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Formula 1 is becoming art

Race cars liveries are drawn by street artists and arrive as NFTs on the digital marketplace

Formula 1 is becoming art  Race cars liveries are drawn by street artists and arrive as NFTs on the digital marketplace

Formula 1 continues to race on and off the track, carefully taking care of its image and its entrepreneurial development. Keeping up with today's times can be a difficult challenge even for a world that has its absolute center in racing, yet the most famous world of engines is certainly succeeding in pursuing this goal, creating a fresh and modern frame around the core represented by the races.

On several occasions, indeed, Formula 1 had already opened its doors to the world of fashion and recently has opened them to Street Art and to the digital field too. On the occasion of the first historic Miami Grand Prix, some teams took the opportunity to tap into the glamorous aura of the city, dressing up in its emblematic graffiti style. Miami is famous for the sun, the beaches and its unique luxury, but at the same time it is also a living museum of Street Art, mainly exhibited in the Wynwood neighborhood (full of galleries, shops and restaurants). Riding this artistic wave, Mercedes, Williams and AlphaTauri collaborated with some of the most renowned street artists on the scene to create custom liveries that embody the freedom and style of the city.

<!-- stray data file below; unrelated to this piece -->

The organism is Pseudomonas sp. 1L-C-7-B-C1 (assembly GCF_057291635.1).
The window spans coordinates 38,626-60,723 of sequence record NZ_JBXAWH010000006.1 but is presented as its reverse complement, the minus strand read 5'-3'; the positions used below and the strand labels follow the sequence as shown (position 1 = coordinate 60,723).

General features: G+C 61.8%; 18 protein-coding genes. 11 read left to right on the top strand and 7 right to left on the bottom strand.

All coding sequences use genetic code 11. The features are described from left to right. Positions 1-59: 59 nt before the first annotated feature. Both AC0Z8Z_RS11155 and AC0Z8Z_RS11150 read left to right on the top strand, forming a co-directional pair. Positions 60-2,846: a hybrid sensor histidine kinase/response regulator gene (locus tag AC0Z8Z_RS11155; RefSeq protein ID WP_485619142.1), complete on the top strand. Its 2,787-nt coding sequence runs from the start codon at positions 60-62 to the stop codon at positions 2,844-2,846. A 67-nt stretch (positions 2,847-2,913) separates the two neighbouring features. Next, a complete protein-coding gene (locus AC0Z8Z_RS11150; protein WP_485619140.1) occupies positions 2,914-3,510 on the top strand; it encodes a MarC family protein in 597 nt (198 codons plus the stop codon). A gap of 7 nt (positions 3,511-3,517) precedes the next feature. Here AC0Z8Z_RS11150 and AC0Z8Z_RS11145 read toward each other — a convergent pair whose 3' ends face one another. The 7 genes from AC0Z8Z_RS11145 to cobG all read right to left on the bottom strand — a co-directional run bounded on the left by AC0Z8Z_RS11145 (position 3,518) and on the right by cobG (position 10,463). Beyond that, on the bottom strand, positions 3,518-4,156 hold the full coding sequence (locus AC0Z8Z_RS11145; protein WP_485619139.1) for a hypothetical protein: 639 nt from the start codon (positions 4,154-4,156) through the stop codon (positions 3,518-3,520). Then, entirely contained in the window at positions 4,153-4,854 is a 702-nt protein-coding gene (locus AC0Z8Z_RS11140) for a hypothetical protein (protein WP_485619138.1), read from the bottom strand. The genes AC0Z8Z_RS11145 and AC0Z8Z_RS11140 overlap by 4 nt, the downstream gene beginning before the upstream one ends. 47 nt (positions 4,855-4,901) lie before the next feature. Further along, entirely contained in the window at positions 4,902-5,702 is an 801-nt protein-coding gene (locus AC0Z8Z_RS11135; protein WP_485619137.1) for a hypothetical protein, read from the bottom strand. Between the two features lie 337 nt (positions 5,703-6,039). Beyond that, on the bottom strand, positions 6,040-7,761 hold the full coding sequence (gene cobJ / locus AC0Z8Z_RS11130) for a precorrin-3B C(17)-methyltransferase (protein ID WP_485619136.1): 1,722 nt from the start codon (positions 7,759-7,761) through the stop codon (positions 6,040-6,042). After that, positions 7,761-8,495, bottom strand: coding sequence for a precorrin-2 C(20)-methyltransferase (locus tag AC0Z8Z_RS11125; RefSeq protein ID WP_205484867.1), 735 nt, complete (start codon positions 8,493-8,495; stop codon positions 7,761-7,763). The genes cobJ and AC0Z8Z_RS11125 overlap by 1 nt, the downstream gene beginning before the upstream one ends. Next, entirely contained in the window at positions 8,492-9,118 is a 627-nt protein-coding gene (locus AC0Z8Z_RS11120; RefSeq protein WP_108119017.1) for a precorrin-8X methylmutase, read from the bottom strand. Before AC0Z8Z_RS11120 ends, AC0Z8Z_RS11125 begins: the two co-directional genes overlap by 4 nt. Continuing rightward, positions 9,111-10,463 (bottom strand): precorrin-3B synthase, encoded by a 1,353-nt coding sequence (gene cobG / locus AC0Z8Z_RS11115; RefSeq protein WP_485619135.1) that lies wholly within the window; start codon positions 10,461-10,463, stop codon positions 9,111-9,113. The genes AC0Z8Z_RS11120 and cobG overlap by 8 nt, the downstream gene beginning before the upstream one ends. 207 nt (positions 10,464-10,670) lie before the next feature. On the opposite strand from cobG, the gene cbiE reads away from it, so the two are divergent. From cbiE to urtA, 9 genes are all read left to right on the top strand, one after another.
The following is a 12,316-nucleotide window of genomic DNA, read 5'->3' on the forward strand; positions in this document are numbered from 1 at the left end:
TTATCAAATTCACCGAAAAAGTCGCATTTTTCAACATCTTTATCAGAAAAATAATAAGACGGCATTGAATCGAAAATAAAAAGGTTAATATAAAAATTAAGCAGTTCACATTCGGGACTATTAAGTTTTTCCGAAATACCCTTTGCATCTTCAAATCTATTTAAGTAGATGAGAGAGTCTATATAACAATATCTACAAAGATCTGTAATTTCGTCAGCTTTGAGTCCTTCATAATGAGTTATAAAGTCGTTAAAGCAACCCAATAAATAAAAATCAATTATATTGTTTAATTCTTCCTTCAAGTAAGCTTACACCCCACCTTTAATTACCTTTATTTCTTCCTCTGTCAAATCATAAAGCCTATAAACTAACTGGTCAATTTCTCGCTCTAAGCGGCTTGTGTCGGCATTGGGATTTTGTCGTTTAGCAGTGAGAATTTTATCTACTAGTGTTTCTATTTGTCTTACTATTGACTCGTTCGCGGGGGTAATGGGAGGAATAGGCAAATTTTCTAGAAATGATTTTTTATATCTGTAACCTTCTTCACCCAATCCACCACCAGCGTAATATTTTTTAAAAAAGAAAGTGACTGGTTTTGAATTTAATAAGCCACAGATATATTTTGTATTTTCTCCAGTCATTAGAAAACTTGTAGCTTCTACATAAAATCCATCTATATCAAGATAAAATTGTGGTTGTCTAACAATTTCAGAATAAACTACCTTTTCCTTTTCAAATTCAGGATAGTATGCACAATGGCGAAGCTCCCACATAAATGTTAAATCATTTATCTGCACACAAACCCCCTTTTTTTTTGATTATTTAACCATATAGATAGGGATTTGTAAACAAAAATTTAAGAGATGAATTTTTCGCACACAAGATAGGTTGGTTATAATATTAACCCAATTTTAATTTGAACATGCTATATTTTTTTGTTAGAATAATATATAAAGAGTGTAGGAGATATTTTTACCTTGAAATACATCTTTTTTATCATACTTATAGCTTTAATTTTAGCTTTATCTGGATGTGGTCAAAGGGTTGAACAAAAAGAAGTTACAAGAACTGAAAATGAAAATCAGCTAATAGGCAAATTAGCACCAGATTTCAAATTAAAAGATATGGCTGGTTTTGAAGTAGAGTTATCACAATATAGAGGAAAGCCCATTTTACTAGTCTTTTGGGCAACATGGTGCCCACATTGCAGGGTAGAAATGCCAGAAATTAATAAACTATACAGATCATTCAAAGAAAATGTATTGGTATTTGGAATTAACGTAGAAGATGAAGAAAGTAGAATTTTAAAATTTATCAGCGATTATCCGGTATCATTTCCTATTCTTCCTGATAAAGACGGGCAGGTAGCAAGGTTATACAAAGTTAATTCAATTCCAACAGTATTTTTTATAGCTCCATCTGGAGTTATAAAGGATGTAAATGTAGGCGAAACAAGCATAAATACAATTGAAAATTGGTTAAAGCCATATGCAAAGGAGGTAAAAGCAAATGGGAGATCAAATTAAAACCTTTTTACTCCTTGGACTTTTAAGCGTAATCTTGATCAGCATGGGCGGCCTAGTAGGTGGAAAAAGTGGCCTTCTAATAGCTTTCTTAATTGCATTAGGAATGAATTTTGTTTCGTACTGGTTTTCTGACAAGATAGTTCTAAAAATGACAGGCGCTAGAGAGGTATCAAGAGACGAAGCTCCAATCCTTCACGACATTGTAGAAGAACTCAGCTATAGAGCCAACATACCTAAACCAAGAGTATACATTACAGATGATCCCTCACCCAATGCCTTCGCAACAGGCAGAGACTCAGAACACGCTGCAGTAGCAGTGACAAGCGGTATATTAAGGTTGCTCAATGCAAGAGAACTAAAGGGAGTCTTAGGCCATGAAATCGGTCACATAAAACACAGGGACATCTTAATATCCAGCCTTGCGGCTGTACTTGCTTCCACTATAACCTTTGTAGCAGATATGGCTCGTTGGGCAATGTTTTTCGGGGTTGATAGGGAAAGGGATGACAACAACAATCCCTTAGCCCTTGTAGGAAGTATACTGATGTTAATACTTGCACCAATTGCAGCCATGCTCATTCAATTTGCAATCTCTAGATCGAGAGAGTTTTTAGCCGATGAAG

Williams relied on Surge – famous American artist – who, for the FW44 used by Latifi and Albon, recolored the traditional logo of the team in line with the "mural" theme, also creating a limited edition full livery for the old FW41 and exhibiting it in the Fan Zone in South Beach as a real work of art. AlphaTauri, on the other hand, has started a wide-ranging collaboration with Remote, creating a customized livery – always for display purposes as in the case of Williams and Surge – and working together with the two AplhaTauri drivers, Gasly and Tsunoda, who freed their artistic vein on two white helmets. The most interesting part, however, comes here: the two helmets will in fact be sold materially in a charity auction, but also digitally as NFTs (non-fungible tokens), opening the doors to a universe in very strong expansion and symbol of the Faenza team's avant-garde thinking. Finally, Mercedes made its dive into Street Art using the creativity of Mad Dog Jones for a detailed work on the front wing of Hamilton and Russell's cars. The works have been reproduced in digital format as NFTs, in order to be sold to support a project in favor of inclusiveness in the world of motorsports. As with Williams and AlphaTauri, Mercedes also commissioned the artist to create a custom livery for the occasion, to be assigned to the highest bidder for the NFTs.

The graffiti-mania, however, went even further, leading to the creation of a redesigned McLaren and exhibited in Bra, at the Venice Biennale and at Art Basel (right in Miami). The project required the participation of many personalities: the Bolognese Matteo Macchiavelli, who had the idea; street artist Jisbar who painted half of the car inspired by the myth of Formula 1 Ayrton Senna (the other half was painted taking inspiration by some of the legendary liveries of the Brazilian driver); the collector Gianluca Tramonti, who donated the McLaren. Also in this case, the project went ahead with the creation of a collection of NFTs, to also land in the digital artistic universe.

Thus the racing universe once again projects its gaze to the future to bring to the paddock, the track and the digital market a new vision capable of combining art, fashion, NFTs and social intentions.